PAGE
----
Would you ever eat your dog? Although cynophagy is no longer a popular practice in Western culture (except when there is a crisis or scarcity), it was a common practice among our ancestors. Atapuerca’s research team discovered that El Portalon de la Cueva Mayor de Atapuerca (Burgos), had already eaten dog meat over 7,000 years.

The sample, together with El Mirador de la Sierra de Atapuerca’s Holocene sites, is the oldest evidence of cynophagy on the Iberian Peninsula. It records dogs being consumed over a long time span (from the Neolithic through the Age of Bronze) within a single region of the Iberian Peninsula.

The specialists analysed 130 bones of dogs that were found at three levels of occupation (Neolithic Chalcolithic and Bronze Age). During the careful excavations, they identified various signs of human activity, including cuts, intentional fractures and evidence of alteration by fire, burning, and possibly human bites.

“What we found was that the Neolithic Levels’ remains with anthropic markings were very rare (23 total), so we think that dog consumption was not yet established. The hypothesis we are currently considering is that this product was either an exotic or a product that was consumed during times of scarcity and famine. The remains of the Chalcolithic levels (5,000-4,000 years old) as well as the Bronze Age (between 4,000 and 2,000 years) are abundant (26, 81, respectively). These marks are similar to those found in bones of other animals that are habitually consumed, such as sheep or cows. This indicates that the product was part of their daily diet,” says Nuria Garcia Garcia Garcia, who is one of the researchers.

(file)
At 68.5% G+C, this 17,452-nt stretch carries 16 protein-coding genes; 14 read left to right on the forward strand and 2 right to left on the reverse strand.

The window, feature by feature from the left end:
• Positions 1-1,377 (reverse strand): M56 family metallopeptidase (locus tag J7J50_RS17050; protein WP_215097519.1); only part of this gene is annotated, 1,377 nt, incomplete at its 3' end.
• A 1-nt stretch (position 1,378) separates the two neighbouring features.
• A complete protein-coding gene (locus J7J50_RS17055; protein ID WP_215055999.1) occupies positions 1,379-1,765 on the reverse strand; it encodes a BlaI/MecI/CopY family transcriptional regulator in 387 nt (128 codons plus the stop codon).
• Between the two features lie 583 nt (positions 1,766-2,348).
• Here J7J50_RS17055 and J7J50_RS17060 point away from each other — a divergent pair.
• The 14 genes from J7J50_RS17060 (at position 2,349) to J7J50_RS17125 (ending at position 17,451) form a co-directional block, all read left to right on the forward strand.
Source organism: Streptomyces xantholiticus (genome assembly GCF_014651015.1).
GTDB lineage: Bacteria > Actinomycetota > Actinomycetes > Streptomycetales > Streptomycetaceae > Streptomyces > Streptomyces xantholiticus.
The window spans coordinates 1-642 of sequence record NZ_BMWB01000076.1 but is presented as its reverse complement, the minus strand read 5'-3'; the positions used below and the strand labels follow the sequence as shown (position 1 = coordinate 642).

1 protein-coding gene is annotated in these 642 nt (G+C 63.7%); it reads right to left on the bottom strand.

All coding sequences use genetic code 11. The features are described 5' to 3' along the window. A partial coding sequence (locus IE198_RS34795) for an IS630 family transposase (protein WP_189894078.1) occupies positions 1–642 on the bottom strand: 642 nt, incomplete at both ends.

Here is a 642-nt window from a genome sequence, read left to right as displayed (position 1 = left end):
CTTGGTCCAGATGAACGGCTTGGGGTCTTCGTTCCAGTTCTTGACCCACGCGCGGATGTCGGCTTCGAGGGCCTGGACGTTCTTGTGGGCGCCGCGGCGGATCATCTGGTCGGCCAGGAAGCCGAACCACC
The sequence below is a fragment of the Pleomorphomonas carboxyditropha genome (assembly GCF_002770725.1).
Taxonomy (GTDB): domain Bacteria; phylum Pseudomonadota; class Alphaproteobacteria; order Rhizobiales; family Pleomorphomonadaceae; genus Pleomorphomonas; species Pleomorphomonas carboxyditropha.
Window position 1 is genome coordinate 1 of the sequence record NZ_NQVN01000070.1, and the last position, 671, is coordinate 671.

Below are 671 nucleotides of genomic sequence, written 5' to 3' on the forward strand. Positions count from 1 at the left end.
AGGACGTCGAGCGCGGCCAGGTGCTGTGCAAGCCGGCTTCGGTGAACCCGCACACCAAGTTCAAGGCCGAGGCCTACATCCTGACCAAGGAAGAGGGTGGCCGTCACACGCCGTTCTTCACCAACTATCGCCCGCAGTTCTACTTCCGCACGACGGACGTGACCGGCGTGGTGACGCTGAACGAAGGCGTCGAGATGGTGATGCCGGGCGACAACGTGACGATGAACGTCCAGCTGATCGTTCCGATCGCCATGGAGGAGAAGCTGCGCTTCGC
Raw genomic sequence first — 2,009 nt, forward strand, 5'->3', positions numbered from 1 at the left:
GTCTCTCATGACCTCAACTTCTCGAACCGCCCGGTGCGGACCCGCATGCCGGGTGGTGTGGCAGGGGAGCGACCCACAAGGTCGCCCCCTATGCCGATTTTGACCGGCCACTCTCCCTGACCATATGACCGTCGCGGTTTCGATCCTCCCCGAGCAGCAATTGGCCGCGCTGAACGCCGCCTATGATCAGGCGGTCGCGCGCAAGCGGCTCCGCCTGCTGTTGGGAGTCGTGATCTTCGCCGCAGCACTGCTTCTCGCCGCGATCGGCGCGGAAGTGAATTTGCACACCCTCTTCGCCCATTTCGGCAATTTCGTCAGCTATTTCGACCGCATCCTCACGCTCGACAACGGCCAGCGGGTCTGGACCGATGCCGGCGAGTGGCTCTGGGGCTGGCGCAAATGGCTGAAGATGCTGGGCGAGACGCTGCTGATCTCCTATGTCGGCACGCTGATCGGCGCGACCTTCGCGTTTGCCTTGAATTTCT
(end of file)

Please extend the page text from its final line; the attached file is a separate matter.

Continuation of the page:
The main problem of paleontological research was to identify the remains of the dog (Canis familiaris) and differentiate them from the wolf (Canis latus lupus). This is because there are very few morphological differences between bones from both species. Because the size of the samples was smaller than that of the wolf, it was one of the key diagnostic criteria for determining their identity.

Dog’s jaw taken from the Portalon Neolithic levels. / Nohemi Room

Researchers from the University of Burgos’ Laboratory of Human Evolution (LEH), the CENIEH and the Joint Center UCM–Carlos III Health Institute, the Regional Archaeological Museum of Alcala de Henares and the Complutense University of Madrid contributed to this article, which was published in the international journal Archaelogical and Anthropological Sciences.